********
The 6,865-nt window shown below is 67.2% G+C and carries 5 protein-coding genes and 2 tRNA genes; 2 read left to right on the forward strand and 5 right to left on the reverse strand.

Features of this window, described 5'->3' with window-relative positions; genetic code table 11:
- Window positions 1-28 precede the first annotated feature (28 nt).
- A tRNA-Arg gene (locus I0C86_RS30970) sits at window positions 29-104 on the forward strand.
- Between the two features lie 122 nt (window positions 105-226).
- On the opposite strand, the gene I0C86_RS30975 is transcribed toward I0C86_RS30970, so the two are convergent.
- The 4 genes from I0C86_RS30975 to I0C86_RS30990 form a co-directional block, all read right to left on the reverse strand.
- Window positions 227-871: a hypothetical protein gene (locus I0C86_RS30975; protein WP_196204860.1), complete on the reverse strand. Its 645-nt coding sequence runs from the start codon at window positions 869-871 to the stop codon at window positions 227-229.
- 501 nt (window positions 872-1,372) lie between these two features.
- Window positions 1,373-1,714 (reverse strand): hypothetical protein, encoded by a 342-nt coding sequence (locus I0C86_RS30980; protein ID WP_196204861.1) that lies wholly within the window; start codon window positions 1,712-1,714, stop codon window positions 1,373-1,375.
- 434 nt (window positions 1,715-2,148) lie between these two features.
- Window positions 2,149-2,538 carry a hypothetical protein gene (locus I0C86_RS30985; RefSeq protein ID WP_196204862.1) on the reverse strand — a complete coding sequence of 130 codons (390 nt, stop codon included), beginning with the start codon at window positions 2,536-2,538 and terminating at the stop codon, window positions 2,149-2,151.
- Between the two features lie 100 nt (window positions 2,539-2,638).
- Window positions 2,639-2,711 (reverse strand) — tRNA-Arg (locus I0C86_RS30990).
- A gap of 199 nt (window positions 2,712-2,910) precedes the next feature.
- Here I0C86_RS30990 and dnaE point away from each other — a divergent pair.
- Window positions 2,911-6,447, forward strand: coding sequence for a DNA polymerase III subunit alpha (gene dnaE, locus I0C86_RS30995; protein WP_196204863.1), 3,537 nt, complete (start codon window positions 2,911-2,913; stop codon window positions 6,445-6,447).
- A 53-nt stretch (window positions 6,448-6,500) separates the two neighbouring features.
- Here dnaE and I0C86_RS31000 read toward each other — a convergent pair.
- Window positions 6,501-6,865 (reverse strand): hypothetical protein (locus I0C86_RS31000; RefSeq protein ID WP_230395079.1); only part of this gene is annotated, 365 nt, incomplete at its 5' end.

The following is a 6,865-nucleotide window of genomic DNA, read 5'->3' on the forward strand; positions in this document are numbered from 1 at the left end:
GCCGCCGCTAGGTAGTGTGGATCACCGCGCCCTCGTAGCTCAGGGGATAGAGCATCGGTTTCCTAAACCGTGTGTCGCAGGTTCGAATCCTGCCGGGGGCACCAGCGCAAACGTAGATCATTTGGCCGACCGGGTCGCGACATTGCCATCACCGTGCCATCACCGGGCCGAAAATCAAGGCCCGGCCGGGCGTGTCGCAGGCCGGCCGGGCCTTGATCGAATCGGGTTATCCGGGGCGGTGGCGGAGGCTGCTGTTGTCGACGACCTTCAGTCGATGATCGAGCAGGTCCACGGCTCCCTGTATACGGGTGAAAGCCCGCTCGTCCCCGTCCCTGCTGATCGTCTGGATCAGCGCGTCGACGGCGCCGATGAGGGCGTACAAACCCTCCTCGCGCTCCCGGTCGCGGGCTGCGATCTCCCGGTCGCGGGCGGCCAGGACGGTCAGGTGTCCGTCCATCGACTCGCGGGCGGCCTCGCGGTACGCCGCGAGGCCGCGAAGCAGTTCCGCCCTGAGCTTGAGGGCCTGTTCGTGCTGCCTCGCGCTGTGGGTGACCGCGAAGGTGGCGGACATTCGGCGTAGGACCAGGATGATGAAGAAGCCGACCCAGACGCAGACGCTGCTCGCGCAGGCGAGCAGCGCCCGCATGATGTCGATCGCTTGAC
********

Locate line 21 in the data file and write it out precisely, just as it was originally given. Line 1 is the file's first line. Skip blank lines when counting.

The following is a 6,865-nucleotide window of genomic DNA, read 5'->3' on the forward strand; positions in this document are numbered from 1 at the left end: